The pools and small water-holes begin to dry up under the great heat; the earth becomes caked. and hard. Then the wind begins to blow from the south-west, fitfully at first, but growing steadier and stronger every day. A little rain falls, the last before the long drought sets in. The hot, dry wind sweeps over the trees. The grass and the shrubs die down; the leaves on the small trees shrivel up, and grow black and fall. The grey earth crumbles into dust, and splits beneath the sun. The little streams run dry; the great rivers shrink, until only a thin stream of water trickles slowly along in the middle of their immense beds of yellow sand. The water-holes are dry; only here and there in the very deepest of them, on the rocks, a little muddy water still remains.

Then the real nature of the jungle shows itself. Over great tracts there is no water for the animals to drink. Only the elephants remember the great rivers, which lie far away, and whose banks they left when the rains came; as soon as the south-west wind begins to blow, they make for the rivers again. But the deer and the pig have forgotten the rivers. In the water-holes the water has sunk too low for them to reach it on the slippery rocks; for days and nights they wander round and round the holes, stretching down their heads to the water, which they cannot touch. Many die of thirst and weakness around the water-holes. From time to time one, in his efforts to reach the water, slips, and falls into the muddy pool, and in the evening the leopard finds him an easy prey. The great herds of deer roam away, tortured by thirst, through the parched jungle. They smell the scent of water in the great wind that blows in from the sea. Day after day they wander away from the rivers into the wind, south towards the sea, stopping from time to time to raise their heads and snuff in the scent of water, which draws them on. Again many die of thirst and weakness on the way; and the jackals follow the herds, and pull down in the open the fawns that their mothers are too weak to protect. And the herds wander on until at last they stand upon the barren, waterless shore of the sea.

Such is the jungle which lay about the village of Beddagama. The village consisted of ten scattered houses, mean huts made of mud plastered upon rough jungle sticks. Only one of the huts had a roof of tiles, that of the village headman Babehami; the others were covered with a thatch of cadjans, the dried leaves of the coconut palm. Below the huts to the east of the village lay the tank, a large shallow depression in the jungle. Where the depression was deepest the villagers had raised a long narrow bund or mound of earth, so that when the rain fell the tank served as a large pond in which to store the water. Below the bund lay the stretch of rice-fields, about thirty acres, which the villagers cultivated, if the tank filled with water, by cutting a hole in the bund, through which the water from the tank ran into the fields. The jungle rose high and dense around the fields and the tank; it stretched away unbroken, covering all the country except the fields, the tank, and the little piece of ground upon which the houses and compounds stood.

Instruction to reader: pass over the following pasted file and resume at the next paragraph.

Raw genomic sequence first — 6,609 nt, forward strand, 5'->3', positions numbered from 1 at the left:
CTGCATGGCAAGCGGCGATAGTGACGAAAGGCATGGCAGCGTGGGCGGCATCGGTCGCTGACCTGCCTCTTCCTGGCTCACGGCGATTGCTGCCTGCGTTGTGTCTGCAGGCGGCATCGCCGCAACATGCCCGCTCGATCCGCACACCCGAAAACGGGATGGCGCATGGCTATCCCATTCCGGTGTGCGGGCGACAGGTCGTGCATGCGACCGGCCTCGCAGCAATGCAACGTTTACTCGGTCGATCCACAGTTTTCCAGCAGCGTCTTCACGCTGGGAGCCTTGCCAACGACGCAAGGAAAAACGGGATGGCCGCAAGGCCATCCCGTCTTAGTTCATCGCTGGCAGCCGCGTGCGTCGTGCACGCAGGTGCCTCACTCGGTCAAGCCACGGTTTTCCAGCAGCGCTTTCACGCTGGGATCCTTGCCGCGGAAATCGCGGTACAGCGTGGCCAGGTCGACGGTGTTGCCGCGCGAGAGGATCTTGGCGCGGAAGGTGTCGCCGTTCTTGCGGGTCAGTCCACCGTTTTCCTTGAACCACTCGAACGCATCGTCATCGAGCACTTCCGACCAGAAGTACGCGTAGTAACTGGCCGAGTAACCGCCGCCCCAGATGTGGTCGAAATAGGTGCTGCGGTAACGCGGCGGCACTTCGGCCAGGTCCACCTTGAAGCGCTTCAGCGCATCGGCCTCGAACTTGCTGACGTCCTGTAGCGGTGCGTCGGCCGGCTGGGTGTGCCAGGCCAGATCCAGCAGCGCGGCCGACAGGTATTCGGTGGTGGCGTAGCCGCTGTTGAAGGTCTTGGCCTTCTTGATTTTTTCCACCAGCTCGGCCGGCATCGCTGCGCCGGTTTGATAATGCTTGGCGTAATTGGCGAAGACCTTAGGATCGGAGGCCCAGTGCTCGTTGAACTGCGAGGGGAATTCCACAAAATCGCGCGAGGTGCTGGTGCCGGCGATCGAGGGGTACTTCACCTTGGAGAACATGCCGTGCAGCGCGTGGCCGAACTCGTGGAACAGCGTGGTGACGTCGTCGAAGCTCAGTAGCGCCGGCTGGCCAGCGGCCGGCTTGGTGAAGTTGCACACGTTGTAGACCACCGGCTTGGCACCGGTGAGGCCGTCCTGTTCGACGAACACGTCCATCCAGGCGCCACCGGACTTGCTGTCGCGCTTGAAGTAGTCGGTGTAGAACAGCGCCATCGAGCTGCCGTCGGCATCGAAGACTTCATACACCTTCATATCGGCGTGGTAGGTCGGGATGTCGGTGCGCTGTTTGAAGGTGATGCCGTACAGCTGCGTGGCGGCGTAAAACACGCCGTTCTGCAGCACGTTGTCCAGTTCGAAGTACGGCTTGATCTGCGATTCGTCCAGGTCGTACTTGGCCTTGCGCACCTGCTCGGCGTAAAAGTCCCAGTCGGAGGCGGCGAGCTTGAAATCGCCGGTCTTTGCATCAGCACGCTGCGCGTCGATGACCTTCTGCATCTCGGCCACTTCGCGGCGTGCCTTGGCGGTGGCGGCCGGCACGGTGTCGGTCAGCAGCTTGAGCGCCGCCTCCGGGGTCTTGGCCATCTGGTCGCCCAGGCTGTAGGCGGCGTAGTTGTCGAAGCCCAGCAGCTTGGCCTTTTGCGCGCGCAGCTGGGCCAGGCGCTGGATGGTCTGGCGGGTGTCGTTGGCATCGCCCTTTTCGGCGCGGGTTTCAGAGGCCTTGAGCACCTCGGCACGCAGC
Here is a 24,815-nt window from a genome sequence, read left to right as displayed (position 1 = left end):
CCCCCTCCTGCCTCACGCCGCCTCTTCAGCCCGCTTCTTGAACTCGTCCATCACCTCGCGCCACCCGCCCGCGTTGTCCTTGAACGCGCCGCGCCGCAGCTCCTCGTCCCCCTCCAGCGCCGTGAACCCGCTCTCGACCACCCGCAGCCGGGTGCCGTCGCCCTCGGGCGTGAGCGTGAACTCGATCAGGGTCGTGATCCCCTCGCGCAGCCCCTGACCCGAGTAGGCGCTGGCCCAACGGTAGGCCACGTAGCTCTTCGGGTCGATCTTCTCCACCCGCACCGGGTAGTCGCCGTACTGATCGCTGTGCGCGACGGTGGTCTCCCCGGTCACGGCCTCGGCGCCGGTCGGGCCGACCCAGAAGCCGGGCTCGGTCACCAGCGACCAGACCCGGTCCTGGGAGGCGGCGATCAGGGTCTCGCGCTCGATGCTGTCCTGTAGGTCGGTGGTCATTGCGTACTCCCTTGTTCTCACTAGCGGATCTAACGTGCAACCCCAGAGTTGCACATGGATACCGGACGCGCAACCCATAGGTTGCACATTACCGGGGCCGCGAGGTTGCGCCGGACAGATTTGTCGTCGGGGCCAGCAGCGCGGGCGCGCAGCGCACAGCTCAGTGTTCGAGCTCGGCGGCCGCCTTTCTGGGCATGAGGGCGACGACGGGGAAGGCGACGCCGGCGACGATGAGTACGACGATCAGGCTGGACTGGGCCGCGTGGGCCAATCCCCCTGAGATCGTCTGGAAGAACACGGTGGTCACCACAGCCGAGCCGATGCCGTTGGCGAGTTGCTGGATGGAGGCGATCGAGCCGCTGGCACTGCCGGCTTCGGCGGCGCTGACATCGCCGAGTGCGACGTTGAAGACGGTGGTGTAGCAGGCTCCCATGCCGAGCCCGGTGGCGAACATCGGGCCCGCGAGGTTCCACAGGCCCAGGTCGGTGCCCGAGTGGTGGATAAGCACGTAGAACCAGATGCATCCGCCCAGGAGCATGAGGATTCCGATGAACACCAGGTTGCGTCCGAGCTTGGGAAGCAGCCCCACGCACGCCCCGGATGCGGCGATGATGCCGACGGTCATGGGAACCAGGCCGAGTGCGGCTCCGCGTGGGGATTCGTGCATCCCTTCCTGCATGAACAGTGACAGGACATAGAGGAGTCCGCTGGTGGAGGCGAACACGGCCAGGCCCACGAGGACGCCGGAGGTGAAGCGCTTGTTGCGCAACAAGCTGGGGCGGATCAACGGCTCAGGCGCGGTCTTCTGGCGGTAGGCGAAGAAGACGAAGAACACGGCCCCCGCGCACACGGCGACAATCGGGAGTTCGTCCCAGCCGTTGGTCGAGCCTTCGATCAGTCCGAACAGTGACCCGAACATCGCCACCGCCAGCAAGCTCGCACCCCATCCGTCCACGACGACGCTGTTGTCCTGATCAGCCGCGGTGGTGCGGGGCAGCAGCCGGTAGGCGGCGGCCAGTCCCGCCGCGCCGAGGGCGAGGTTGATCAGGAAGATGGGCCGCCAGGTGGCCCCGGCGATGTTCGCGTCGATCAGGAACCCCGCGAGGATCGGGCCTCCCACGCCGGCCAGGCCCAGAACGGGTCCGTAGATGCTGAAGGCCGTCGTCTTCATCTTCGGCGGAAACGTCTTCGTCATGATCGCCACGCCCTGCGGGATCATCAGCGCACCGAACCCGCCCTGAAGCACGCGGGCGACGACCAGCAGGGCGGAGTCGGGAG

The villagers all belonged to the goiya caste, which is the caste of cultivators. If you had asked them what their occupation was, they would have replied the cultivation of rice; but in reality they only cultivated rice about once in ten years. Rice requires water in plenty; it must stand in water for weeks before it grows ripe for the reaping. It could only be cultivated if the village tank filled with water, and much rain had to fall before the tank filled. If the rains from the north-east in November were good, and the people could borrow seed, then the rice-fields in January and February were green, and the year brought the village health and strength; for rice gives strength as does no other food. But this happened very rarely. Usually the village lived entirely by cultivating chenas. In August every man took a katty and went out into the jungle and cut down the undergrowth, over an acre or two. Then he returned home. In September he went out again and set fire to the dead undergrowth, and at night the jungle would be lit up by points of fire scattered around the village for miles; for so sterile is the earth, that a chena, burnt and sown for one year, will yield no crop again for ten years. Thus the villagers must each year find fresh jungle to burn. In October the land is cleared of ash and rubbish, and when the rains fall in November the ground is sown broadcast with millet or kurakkan[1] or maize, with pumpkins, chillies, and a few vegetables. In February the grain is reaped, and on it the village must live until the next February. No man will ever do any other work, nor will he leave the village in search of work. But even in a good year the grain from the chenas was scarcely sufficient for the villagers. And just as in the jungle fear and hunger for ever crouch, slink, and peer with every beast, so hunger and the fear of hunger always lay upon the village. It was only for a few months each year after the crop was reaped that the villagers knew the daily comfort of a full belly. And the grain sown in chenas is an evil food, heating the blood, and bringing fever and the foulest of all diseases, parangi. There were few in the village without the filthy sores of parangi, their legs eaten out to the bone with the yellow, sweating ulcers, upon which the flies settle in swarms. The naked children, soon after their birth, crawled about with immense pale yellow bellies, swollen with fever, their faces puffed with dropsy, their arms and legs thin, twisted little sticks.